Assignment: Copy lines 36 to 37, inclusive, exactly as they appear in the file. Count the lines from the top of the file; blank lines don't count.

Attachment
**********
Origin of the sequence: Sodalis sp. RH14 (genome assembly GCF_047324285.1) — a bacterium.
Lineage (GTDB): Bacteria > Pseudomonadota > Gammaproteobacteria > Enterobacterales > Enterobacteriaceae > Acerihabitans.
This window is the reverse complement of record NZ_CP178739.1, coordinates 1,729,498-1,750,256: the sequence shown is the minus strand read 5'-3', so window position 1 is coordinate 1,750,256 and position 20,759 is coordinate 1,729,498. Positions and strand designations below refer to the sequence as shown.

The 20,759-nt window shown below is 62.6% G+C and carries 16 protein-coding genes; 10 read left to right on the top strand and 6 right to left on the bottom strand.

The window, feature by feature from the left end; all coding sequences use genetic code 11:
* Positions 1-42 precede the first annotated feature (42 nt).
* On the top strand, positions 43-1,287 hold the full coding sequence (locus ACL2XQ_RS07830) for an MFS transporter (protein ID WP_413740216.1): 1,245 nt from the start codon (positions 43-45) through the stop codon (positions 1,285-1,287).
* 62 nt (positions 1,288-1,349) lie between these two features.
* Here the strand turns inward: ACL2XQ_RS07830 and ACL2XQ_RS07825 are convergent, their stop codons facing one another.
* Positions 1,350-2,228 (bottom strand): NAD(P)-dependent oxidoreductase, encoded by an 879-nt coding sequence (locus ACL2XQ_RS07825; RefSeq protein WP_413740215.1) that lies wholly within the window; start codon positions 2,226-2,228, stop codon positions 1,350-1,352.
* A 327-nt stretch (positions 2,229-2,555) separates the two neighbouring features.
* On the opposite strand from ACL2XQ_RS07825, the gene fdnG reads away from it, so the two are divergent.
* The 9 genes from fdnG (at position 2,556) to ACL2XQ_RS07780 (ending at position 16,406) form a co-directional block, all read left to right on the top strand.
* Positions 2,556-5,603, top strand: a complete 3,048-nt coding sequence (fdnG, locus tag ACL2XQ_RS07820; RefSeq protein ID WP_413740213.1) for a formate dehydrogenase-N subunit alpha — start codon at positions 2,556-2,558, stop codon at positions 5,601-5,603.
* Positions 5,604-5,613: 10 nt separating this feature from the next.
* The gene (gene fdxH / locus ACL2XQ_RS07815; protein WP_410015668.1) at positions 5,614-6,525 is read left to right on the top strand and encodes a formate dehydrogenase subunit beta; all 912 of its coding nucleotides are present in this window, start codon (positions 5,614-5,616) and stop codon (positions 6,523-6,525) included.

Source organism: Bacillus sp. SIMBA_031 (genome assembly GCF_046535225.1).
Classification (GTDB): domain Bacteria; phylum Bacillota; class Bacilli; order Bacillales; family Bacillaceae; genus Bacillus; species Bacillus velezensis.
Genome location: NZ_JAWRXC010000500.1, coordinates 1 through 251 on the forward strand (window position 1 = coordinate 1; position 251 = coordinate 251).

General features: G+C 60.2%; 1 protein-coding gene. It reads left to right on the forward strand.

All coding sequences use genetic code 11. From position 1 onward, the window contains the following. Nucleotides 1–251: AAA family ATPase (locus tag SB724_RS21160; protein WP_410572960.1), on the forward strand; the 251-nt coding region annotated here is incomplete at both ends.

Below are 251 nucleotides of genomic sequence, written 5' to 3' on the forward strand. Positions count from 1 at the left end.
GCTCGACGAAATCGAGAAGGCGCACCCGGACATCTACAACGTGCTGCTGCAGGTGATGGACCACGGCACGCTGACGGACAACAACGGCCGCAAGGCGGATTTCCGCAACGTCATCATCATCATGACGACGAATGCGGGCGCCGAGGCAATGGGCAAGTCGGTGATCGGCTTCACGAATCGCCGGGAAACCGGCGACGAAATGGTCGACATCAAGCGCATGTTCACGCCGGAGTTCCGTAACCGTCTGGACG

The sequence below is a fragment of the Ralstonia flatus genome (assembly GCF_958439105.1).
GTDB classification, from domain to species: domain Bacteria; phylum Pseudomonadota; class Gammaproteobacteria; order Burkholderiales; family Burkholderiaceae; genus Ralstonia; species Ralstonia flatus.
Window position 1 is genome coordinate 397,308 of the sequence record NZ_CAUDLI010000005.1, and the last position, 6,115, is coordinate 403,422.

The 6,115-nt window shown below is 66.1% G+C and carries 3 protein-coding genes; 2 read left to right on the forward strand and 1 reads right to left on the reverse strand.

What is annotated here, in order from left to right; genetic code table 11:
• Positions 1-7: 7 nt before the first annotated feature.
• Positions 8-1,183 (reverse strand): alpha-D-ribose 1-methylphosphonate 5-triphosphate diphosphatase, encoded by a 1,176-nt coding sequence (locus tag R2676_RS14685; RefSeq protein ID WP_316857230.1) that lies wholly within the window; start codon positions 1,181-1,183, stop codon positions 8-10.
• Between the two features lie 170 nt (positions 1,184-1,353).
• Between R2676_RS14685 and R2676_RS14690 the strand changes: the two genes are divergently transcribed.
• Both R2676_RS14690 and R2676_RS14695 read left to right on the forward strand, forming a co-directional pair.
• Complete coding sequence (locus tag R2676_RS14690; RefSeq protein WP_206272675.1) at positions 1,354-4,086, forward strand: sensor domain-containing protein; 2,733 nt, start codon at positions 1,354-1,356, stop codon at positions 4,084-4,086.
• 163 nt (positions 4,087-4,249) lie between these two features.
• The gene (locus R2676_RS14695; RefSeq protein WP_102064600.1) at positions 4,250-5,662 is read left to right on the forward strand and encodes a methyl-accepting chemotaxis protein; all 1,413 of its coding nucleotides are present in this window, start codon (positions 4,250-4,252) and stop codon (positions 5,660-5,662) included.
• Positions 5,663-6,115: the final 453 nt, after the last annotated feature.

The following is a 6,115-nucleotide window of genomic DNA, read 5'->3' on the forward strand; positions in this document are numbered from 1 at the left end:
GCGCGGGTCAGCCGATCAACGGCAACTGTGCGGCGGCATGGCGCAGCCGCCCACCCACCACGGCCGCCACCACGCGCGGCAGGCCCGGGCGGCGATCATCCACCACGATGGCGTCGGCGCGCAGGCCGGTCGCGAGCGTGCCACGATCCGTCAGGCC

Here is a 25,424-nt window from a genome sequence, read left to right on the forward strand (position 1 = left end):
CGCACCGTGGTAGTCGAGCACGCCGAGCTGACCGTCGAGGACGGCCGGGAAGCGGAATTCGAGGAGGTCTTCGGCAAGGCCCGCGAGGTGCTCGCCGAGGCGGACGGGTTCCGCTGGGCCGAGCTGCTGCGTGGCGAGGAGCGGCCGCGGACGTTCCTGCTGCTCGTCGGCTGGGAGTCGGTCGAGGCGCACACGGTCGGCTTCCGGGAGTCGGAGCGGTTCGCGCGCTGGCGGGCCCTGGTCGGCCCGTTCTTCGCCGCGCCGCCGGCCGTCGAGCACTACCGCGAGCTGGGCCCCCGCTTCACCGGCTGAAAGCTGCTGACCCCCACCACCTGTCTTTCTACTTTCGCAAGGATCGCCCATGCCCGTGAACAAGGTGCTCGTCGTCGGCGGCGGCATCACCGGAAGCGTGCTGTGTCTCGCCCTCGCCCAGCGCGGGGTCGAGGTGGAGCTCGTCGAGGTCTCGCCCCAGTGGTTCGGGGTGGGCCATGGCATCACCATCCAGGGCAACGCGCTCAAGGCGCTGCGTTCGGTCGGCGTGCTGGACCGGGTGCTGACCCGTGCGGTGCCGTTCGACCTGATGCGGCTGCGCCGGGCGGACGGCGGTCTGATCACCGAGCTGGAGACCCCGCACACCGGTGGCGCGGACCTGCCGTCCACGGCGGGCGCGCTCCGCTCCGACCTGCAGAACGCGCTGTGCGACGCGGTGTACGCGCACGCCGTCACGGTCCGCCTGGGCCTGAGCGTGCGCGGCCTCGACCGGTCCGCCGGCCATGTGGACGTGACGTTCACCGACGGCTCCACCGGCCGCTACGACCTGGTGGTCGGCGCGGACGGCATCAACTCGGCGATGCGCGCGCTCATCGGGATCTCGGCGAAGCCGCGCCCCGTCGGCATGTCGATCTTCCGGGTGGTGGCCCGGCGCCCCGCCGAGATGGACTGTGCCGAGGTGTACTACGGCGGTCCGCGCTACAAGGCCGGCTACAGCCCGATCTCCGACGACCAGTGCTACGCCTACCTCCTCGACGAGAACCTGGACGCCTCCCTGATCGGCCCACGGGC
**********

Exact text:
• The gene (locus R2676_RS14695; RefSeq protein WP_102064600.1) at positions 4,250-5,662 is read left to right on the forward strand and encodes a methyl-accepting chemotaxis protein; all 1,413 of its coding nucleotides are present in this window, start codon (positions 4,250-4,252) and stop codon (positions 5,660-5,662) included.
• Positions 5,663-6,115: the final 453 nt, after the last annotated feature.